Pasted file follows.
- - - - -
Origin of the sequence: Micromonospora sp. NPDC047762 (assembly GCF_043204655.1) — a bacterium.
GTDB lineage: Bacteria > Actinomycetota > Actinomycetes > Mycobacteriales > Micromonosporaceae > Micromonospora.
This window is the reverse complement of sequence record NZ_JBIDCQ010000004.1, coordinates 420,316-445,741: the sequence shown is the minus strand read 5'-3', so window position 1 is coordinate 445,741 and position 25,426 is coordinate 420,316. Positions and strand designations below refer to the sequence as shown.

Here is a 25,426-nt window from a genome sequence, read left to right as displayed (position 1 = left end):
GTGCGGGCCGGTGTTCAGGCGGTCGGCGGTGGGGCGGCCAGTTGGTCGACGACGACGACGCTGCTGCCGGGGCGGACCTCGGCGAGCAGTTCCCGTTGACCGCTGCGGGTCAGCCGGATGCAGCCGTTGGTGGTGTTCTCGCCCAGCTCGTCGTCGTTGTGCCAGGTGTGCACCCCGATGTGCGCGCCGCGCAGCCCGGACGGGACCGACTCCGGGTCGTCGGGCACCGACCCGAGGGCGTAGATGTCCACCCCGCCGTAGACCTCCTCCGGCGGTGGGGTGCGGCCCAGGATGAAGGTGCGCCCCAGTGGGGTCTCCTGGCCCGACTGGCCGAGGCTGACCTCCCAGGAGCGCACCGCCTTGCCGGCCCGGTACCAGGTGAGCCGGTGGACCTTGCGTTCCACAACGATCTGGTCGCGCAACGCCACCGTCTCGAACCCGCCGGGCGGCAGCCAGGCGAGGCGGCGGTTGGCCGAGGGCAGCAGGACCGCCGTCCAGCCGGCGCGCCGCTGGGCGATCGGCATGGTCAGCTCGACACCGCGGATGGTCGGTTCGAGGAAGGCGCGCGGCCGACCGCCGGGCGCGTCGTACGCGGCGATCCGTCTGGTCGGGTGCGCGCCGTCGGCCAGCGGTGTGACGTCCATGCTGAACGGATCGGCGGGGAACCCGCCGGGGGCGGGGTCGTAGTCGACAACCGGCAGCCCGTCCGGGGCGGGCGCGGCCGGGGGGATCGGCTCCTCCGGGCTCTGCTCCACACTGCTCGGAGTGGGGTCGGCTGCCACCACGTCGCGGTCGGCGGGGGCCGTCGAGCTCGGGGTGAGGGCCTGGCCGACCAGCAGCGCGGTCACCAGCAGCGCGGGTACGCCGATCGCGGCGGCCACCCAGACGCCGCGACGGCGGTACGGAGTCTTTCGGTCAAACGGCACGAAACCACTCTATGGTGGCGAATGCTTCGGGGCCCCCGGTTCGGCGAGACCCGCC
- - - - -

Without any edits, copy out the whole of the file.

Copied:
Origin of the sequence: Micromonospora sp. NPDC047762 (assembly GCF_043204655.1) — a bacterium.
GTDB lineage: Bacteria > Actinomycetota > Actinomycetes > Mycobacteriales > Micromonosporaceae > Micromonospora.
This window is the reverse complement of sequence record NZ_JBIDCQ010000004.1, coordinates 420,316-445,741: the sequence shown is the minus strand read 5'-3', so window position 1 is coordinate 445,741 and position 25,426 is coordinate 420,316. Positions and strand designations below refer to the sequence as shown.

Here is a 25,426-nt window from a genome sequence, read left to right as displayed (position 1 = left end):
GTGCGGGCCGGTGTTCAGGCGGTCGGCGGTGGGGCGGCCAGTTGGTCGACGACGACGACGCTGCTGCCGGGGCGGACCTCGGCGAGCAGTTCCCGTTGACCGCTGCGGGTCAGCCGGATGCAGCCGTTGGTGGTGTTCTCGCCCAGCTCGTCGTCGTTGTGCCAGGTGTGCACCCCGATGTGCGCGCCGCGCAGCCCGGACGGGACCGACTCCGGGTCGTCGGGCACCGACCCGAGGGCGTAGATGTCCACCCCGCCGTAGACCTCCTCCGGCGGTGGGGTGCGGCCCAGGATGAAGGTGCGCCCCAGTGGGGTCTCCTGGCCCGACTGGCCGAGGCTGACCTCCCAGGAGCGCACCGCCTTGCCGGCCCGGTACCAGGTGAGCCGGTGGACCTTGCGTTCCACAACGATCTGGTCGCGCAACGCCACCGTCTCGAACCCGCCGGGCGGCAGCCAGGCGAGGCGGCGGTTGGCCGAGGGCAGCAGGACCGCCGTCCAGCCGGCGCGCCGCTGGGCGATCGGCATGGTCAGCTCGACACCGCGGATGGTCGGTTCGAGGAAGGCGCGCGGCCGACCGCCGGGCGCGTCGTACGCGGCGATCCGTCTGGTCGGGTGCGCGCCGTCGGCCAGCGGTGTGACGTCCATGCTGAACGGATCGGCGGGGAACCCGCCGGGGGCGGGGTCGTAGTCGACAACCGGCAGCCCGTCCGGGGCGGGCGCGGCCGGGGGGATCGGCTCCTCCGGGCTCTGCTCCACACTGCTCGGAGTGGGGTCGGCTGCCACCACGTCGCGGTCGGCGGGGGCCGTCGAGCTCGGGGTGAGGGCCTGGCCGACCAGCAGCGCGGTCACCAGCAGCGCGGGTACGCCGATCGCGGCGGCCACCCAGACGCCGCGACGGCGGTACGGAGTCTTTCGGTCAAACGGCACGAAACCACTCTATGGTGGCGAATGCTTCGGGGCCCCCGGTTCGGCGAGACCCGCC